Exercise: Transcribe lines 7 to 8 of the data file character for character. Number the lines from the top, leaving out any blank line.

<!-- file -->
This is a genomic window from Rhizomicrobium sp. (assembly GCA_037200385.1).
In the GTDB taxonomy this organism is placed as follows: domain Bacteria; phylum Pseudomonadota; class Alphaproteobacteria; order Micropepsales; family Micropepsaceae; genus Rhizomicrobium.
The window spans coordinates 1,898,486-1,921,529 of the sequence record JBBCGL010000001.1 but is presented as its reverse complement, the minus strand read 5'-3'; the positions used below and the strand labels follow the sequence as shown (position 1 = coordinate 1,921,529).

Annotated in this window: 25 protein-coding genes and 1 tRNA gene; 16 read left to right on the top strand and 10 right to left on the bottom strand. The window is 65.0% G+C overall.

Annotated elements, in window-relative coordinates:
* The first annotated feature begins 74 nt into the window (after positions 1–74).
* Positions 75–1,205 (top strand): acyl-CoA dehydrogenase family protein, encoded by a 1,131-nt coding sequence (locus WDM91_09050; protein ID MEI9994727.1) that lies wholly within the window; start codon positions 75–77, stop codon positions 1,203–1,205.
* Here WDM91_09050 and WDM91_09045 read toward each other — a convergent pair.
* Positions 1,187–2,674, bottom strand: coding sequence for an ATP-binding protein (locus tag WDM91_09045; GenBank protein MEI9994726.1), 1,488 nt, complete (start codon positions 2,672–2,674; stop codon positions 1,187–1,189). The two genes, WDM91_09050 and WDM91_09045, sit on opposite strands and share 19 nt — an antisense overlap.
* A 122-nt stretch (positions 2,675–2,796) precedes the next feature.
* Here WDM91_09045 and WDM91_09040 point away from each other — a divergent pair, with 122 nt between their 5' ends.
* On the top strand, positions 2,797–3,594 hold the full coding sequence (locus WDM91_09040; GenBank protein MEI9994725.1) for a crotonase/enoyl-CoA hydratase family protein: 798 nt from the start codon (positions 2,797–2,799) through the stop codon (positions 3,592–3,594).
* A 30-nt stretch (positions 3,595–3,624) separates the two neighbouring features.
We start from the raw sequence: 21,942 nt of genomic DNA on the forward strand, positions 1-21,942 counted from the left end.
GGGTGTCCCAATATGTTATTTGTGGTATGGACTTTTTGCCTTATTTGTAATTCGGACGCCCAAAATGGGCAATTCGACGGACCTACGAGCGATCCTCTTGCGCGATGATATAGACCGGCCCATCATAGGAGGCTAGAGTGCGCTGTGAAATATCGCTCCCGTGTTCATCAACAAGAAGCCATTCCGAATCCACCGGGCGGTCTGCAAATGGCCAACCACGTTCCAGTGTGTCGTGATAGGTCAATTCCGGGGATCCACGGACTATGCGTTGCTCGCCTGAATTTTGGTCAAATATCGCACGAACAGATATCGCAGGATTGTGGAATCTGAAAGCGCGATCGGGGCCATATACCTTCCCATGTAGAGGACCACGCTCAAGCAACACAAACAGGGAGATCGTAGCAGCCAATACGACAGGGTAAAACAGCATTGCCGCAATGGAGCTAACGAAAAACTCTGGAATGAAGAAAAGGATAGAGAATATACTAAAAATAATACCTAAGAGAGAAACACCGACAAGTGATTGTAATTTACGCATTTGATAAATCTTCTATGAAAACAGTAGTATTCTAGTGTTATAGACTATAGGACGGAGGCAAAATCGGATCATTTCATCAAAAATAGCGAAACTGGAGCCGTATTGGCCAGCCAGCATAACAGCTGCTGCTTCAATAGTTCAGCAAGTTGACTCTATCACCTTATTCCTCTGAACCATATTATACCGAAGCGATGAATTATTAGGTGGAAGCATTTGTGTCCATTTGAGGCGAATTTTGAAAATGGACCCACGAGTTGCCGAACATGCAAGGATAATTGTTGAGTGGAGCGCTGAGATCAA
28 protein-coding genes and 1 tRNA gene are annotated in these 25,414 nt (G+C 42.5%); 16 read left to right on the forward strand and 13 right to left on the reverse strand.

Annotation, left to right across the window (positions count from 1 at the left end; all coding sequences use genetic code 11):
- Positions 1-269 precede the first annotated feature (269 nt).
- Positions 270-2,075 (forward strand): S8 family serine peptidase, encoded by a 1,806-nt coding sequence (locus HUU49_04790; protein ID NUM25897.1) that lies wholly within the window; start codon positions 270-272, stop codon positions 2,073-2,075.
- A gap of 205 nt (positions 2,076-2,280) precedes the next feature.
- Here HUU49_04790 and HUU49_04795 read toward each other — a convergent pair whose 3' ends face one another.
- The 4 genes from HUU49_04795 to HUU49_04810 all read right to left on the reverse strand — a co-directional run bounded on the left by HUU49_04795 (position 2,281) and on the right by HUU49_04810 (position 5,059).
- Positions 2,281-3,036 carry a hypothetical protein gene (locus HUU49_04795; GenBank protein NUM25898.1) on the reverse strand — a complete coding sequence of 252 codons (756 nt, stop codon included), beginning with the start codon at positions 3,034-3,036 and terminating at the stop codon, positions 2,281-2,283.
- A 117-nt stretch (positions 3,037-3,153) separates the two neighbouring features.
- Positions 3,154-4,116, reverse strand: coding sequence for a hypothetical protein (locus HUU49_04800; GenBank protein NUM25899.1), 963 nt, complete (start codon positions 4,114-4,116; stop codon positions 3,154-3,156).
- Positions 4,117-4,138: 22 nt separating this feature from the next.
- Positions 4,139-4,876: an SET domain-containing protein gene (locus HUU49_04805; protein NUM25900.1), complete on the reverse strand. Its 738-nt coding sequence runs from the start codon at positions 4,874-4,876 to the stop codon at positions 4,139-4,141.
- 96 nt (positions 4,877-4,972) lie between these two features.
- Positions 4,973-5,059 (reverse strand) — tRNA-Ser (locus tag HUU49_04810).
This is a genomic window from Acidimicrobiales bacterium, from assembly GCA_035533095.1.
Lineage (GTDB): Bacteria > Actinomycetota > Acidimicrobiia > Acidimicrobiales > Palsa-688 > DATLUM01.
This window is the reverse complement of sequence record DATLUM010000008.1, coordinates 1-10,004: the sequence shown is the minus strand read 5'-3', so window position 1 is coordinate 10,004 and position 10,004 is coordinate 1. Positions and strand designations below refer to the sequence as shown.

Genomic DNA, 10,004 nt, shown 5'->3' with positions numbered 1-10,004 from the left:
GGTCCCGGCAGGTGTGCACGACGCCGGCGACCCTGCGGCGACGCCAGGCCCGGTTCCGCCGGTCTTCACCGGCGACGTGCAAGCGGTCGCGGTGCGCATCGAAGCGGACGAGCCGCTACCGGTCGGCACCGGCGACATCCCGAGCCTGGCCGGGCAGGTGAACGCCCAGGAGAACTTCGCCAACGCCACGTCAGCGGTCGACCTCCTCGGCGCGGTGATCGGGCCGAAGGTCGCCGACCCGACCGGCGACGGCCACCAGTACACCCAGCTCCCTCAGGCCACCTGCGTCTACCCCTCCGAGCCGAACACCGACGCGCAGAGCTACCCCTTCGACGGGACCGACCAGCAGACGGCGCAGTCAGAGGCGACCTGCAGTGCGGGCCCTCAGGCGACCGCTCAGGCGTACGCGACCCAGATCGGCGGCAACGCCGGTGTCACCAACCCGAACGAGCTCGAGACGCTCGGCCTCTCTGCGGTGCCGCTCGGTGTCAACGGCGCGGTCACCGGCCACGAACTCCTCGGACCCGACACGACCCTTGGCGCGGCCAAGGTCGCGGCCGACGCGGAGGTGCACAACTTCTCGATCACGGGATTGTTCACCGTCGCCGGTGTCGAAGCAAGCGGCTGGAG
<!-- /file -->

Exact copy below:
* Positions 75–1,205 (top strand): acyl-CoA dehydrogenase family protein, encoded by a 1,131-nt coding sequence (locus WDM91_09050; protein ID MEI9994727.1) that lies wholly within the window; start codon positions 75–77, stop codon positions 1,203–1,205.
* Here WDM91_09050 and WDM91_09045 read toward each other — a convergent pair.